The Boone County Health Dept. has administered more than 10,000 doses at its Boone County 4-H Fairgrounds vaccination clinic.
“I think it just goes to show how successful our clinic has been,” BCHD Public Health Educator Claire Haughton said. “We have received absolutely nothing but compliments from the people that have come into the clinic.”
Haughton said the clinic’s success is due in part to the many volunteers who have staffed the clinic and allowed the BCHD to inoculate Hoosiers at a faster rate than it would have been able to if solely staffed by department employees. For example, on March 20, more than 460 people were vaccinated at the clinic, and Haughton said volunteers and BCHD staff were able to inoculate the Indiana residents at a comfortable pace, scheduling several appointments in 10-minute slots throughout the day.
“It goes to show how overwhelming the interest in the vaccine is,” Haughton said. “They might have been a little concerned, but they’re coming around to it. I’ve observed that the overall mood in the clinic is very hopeful. People know that once they finish up their vaccine regimen they can feel considerably safer about checking in with their loved ones and seeing their loved ones, maybe, for the first time in a year.”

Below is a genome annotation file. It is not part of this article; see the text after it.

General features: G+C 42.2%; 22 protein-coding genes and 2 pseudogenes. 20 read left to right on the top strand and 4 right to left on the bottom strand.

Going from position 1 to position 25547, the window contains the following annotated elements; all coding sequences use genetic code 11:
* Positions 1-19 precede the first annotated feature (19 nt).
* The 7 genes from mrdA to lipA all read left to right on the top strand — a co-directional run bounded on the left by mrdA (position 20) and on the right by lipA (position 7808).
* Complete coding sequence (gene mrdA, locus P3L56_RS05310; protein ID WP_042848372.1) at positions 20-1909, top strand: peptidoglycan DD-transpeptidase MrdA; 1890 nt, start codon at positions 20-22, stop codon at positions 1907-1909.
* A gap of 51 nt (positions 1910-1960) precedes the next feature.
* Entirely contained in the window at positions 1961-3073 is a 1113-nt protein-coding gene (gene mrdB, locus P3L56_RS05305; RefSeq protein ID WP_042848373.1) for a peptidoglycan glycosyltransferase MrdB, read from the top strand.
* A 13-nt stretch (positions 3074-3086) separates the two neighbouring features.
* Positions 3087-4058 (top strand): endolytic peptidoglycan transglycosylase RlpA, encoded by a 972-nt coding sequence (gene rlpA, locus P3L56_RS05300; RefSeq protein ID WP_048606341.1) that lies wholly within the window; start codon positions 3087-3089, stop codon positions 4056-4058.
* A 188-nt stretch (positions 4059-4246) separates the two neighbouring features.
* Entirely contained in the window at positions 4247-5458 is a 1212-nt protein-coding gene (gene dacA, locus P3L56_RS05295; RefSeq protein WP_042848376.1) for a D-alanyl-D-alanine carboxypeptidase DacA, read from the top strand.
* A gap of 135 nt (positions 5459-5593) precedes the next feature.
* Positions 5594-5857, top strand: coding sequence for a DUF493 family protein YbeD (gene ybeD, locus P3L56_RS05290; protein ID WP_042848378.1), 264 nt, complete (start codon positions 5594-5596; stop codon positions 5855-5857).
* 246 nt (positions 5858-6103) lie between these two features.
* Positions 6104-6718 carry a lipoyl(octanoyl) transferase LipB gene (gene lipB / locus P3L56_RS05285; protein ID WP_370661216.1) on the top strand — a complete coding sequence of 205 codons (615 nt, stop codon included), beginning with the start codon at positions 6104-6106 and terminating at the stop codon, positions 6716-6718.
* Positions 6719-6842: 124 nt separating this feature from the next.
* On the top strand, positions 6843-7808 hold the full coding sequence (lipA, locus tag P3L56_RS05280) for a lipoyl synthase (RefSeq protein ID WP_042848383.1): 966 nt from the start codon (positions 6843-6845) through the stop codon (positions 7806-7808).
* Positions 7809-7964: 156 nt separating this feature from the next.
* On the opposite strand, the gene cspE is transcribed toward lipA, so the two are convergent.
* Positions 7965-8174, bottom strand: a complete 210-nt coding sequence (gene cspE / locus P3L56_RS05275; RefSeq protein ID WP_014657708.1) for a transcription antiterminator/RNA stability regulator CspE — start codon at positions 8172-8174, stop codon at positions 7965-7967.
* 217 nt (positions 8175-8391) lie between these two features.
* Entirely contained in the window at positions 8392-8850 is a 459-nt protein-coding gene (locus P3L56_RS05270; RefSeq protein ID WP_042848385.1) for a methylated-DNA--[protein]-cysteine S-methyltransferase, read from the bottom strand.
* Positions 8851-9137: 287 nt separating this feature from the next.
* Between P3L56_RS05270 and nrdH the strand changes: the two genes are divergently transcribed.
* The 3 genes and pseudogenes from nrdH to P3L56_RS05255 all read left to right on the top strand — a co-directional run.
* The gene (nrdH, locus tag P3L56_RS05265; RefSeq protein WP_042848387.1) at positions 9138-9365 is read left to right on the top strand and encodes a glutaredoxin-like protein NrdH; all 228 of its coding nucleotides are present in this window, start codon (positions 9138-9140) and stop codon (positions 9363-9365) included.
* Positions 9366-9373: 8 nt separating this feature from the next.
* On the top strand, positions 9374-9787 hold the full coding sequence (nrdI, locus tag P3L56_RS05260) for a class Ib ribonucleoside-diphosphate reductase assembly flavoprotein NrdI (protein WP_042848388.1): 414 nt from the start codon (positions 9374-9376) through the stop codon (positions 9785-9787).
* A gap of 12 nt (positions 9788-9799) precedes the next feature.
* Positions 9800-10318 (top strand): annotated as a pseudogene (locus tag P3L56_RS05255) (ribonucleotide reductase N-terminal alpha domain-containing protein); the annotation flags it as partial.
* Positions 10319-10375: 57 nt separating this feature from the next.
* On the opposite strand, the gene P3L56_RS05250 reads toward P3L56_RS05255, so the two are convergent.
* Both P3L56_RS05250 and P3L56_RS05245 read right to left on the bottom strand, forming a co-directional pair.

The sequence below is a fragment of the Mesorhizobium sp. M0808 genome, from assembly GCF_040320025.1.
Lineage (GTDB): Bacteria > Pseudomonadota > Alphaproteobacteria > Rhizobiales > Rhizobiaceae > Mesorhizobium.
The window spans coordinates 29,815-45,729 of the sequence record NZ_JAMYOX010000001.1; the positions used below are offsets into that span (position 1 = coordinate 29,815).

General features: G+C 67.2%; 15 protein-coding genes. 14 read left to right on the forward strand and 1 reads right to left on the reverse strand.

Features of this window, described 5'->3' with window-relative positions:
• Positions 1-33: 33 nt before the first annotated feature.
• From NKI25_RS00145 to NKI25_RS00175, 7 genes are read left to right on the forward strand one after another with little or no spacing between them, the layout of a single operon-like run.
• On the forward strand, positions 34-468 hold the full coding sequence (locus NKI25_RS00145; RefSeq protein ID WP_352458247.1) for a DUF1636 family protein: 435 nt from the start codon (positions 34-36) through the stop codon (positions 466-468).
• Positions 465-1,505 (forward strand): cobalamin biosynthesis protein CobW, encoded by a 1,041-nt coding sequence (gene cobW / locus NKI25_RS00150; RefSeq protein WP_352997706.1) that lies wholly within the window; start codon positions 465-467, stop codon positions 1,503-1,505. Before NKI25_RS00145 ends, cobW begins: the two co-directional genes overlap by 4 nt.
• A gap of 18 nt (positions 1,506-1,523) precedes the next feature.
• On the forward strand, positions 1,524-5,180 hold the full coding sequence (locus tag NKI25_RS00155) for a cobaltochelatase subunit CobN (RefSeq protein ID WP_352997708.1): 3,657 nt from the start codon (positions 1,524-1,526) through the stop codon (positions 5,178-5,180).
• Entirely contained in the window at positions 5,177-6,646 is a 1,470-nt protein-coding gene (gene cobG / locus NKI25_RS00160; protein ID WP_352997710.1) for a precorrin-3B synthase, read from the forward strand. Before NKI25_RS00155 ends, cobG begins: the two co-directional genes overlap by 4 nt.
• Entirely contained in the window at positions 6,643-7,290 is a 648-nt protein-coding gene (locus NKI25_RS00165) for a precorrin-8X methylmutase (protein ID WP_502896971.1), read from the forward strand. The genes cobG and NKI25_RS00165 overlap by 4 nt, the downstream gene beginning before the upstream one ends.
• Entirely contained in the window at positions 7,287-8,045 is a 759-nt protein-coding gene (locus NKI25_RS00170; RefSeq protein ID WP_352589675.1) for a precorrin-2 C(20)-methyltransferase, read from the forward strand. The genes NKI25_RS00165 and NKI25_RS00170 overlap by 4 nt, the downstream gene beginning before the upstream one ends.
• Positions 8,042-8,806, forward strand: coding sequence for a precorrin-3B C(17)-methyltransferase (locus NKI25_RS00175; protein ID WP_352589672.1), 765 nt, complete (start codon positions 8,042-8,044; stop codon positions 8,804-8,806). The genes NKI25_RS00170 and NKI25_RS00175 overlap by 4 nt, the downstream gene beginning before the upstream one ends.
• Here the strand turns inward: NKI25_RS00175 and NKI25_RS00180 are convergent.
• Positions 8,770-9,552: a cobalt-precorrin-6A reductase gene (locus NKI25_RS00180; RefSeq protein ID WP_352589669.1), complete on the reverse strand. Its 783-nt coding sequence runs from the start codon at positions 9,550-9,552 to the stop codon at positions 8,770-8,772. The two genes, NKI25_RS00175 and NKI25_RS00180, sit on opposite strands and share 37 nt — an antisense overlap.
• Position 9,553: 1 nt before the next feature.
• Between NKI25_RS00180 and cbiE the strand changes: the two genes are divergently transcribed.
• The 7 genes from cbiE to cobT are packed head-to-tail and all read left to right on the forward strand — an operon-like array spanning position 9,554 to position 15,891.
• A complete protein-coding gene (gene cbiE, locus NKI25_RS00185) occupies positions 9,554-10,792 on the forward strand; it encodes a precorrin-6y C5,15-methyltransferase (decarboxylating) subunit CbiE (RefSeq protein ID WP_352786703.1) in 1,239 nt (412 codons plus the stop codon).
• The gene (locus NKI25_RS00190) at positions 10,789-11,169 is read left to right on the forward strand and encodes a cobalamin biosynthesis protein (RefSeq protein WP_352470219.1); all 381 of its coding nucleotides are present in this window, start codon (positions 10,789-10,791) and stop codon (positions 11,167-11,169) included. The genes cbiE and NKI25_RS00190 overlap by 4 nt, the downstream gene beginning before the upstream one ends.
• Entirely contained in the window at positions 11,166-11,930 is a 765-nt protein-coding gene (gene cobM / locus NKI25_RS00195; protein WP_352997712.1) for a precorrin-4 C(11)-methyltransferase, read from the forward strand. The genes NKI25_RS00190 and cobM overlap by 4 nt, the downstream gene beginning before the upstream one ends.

Indiana health officials have said the state plans to open COVID-19 vaccine eligibility to all adults in coming weeks: The federal government has directed Indiana, along with all other states, to open COVID-19 eligibility to all adults by May 1. As of press time, Haughton said she was unaware if the BCHD had discussed preparations for the expected increase in demand for COVID-19 vaccines.
The BCHD reported 43 additional cases the week of March 13 and a test positivity rate of 7.6 percent. The department begins its reporting weeks on Fridays. The week of March 6, it reported 113 additional cases, many of which dated back to January and were added after an Indiana State Dept. of Health data audit. To date, the BCHD reports 96 COVID-19 deaths in the county.
Haughton said the NCAA men’s basketball tournament and spring break vacations worry health officials and could lead to spikes in COVID-19 metrics. She advised residents continue to social distance, wear masks, avoid poorly ventilated spaces, large crowds and wash their hands.